I often use this trail as a change of scenery for some of my longer runs. My favorite run here is an out and back from the parking area at Bunker Hill (N. Caldwell and N. Tonty Avenues). Head North on the trail from Bunker Hill. If you follow the trail as far as West Dempster and then head back you’ll net about 8 miles.
More information here!
How ‘bout a neighborhood jaunt?
Chicago is a city of distinct and proud neighborhoods. If you’re more interested in getting your tourist action on than getting that quality training run in, take a meandering run through some of the city’s more interesting neighborhoods. Sure, you’ll be stopped by a lot of red lights and you’ll frequently have to squeeze by other pedestrians – but you’ll also get some local flavor (because you should definitely stop for some grub – I mean you have to replace those calories, right?!) For history and fancy homes, check out the Gold Coast and Old Town. If you’re looking for a party, head on up to Wrigleyville. And if you’re seeking hipster central, look no further than Wicker Park. If you’re looking for some company and a guide, check out City Running Tours.
Just a hop, skip and a jump:
Just a 40 minute drive southwest of Chicago (on your way in or out of the city perhaps?) sits Waterfall Glen, a gem of a forest preserve with four mapped trails stretching to nearly 11 miles, plus some more mysterious unmarked footpaths. If you want to let the city slide away, this is your spot. Bathrooms and water are only available near the main parking area so plan accordingly.
The 606 is a new trail coming to Chicago. As of this writing it is not yet open (expected opening June 2015). The design is in the vein of the High Line in NYC … that is a reclamation of an old elevated train track that has fallen into disuse. The trail is expected to be 2.7 miles long when it is completed and can be accessed in the Wicker Park neighborhood. For more info: http://the606.org/map/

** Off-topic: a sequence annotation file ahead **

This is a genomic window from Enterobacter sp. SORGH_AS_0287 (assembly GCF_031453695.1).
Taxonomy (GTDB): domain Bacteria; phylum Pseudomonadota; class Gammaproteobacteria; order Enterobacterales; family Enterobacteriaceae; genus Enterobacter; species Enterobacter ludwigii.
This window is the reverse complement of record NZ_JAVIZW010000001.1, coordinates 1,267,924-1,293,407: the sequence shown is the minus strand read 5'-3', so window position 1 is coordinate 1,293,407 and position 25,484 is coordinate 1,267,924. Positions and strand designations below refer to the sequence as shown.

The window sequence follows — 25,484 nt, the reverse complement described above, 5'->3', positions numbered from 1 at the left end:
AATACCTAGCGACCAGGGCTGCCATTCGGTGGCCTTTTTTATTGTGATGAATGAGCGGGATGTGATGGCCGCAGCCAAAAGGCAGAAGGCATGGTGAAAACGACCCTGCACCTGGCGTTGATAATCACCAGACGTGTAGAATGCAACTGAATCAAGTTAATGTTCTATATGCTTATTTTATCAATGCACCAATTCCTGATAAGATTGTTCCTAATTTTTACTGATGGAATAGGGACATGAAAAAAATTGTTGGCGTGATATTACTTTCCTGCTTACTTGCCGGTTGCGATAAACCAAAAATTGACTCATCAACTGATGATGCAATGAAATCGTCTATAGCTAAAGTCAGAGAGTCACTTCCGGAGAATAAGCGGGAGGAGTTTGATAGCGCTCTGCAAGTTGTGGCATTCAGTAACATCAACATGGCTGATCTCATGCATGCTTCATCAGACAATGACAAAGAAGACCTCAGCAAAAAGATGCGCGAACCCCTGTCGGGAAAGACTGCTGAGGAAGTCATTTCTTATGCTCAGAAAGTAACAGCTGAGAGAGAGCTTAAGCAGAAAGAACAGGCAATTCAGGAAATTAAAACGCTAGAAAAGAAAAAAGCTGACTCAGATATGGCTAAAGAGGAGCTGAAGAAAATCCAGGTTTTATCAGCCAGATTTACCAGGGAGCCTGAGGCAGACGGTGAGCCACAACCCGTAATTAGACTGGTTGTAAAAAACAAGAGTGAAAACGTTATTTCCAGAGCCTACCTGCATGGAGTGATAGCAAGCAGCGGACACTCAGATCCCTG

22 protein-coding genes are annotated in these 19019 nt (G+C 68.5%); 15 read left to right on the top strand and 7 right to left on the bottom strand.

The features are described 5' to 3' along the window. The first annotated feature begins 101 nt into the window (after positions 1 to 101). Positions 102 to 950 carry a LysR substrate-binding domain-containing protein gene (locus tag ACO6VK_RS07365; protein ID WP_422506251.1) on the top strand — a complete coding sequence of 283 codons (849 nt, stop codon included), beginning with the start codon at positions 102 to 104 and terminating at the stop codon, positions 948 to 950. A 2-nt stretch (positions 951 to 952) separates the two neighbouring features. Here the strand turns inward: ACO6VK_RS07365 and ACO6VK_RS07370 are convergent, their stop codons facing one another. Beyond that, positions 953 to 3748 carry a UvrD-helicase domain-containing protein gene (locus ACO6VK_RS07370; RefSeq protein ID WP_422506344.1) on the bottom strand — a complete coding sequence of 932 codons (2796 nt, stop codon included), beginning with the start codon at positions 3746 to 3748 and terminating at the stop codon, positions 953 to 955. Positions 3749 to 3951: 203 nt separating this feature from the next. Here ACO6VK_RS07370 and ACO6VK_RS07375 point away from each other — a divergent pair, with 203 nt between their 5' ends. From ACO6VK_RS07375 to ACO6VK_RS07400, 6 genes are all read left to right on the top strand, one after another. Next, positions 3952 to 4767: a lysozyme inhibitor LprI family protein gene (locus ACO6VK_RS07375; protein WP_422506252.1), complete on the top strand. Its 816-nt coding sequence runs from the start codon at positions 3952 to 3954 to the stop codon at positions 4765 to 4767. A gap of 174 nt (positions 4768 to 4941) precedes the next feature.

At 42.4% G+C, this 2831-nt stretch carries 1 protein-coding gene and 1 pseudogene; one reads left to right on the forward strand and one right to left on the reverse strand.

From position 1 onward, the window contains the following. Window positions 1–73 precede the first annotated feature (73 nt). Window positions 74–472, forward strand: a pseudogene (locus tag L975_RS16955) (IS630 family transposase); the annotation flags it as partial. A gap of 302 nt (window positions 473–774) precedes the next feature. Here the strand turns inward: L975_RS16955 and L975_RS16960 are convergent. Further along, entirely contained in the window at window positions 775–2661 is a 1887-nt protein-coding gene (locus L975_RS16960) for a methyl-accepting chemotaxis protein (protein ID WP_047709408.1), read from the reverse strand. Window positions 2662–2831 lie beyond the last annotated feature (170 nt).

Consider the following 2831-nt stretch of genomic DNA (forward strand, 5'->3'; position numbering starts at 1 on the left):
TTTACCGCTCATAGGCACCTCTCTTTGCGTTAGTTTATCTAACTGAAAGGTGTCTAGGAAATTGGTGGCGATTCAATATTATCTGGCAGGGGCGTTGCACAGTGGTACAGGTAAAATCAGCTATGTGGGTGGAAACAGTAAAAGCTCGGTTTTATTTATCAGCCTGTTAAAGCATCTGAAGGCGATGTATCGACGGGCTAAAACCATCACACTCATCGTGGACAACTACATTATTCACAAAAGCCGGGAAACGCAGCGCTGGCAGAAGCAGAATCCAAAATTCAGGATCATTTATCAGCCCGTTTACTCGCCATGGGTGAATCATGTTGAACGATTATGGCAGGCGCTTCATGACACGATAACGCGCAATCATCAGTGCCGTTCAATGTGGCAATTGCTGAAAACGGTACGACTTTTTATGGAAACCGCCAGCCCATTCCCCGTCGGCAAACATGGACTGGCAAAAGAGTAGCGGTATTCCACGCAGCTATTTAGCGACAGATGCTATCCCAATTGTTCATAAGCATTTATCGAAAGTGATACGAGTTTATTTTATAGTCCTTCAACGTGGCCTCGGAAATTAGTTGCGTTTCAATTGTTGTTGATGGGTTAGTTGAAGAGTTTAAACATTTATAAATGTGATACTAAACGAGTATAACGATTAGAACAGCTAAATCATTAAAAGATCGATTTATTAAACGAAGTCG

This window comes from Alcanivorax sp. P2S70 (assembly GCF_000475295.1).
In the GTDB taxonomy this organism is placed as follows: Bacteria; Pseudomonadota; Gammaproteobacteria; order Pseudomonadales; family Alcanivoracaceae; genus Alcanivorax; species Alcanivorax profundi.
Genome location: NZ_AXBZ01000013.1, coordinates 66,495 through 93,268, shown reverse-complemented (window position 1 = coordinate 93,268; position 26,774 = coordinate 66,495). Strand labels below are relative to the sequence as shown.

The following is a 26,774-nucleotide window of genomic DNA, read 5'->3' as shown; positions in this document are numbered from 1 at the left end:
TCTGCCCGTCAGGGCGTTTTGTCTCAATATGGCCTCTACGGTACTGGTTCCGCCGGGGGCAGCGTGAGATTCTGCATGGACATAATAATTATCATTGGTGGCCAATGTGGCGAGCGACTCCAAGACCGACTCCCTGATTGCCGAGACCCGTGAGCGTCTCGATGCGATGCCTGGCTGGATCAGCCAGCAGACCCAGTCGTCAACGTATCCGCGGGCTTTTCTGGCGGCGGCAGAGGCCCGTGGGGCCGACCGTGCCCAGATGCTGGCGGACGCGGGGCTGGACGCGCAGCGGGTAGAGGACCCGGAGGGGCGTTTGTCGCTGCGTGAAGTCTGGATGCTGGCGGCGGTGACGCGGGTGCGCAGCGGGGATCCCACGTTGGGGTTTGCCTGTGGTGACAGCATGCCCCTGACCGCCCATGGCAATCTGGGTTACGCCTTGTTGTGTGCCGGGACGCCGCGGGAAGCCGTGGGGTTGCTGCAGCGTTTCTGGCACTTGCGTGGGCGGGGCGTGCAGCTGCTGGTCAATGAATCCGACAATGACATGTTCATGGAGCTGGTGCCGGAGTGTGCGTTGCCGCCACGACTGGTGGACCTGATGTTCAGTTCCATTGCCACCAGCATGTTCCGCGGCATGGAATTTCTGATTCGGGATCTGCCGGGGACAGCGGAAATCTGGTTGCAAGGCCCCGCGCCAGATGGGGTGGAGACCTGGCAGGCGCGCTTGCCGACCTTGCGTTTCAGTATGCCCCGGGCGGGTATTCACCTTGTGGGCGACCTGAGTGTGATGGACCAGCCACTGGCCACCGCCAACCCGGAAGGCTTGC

Chicago is a big city with more than it’s share of big city problems. Some neighborhoods are not advisable at all (none of which are included above). The vast majority of the city is very safe if you take the usual precautions. If you’re a woman (or really anyone), running alone at night in unlit parks and other dimly lit areas that are off the beaten path is not advisable. I run in my neighborhood at night frequently and have never had any trouble – but I do stick to well-lit streets. Nonetheless, I caution folks to think safety first. You know the drill. Overall it is very safe. I’ve been running solo here for 13 years and not once have I found trouble with crime. As always, staying aware of your surroundings is key.
Fleet Feet, with locations across the city, is one of our go-to stores for gear, advice, and fun runs. Stop in to any of their locations to join a fun run or learn more about the upcoming race circuit.
Running Away Multisport is another reliable source for all things related to the Chicago Running Scene.
CARA (Chicago Area Runners Association) is the local giant in the training and racing circuit realm. If the allure of Chicago persuades you to stick around for an extended period, look them up.
So, if you’re headed to Chicago, don’t forget those running shoes. Rain or shine, sweltering or bitter temperatures, snow or fog – you’ll always find other runners out there enjoying what Chicago has to offer to the running tribe. And you definitely don’t want to miss it!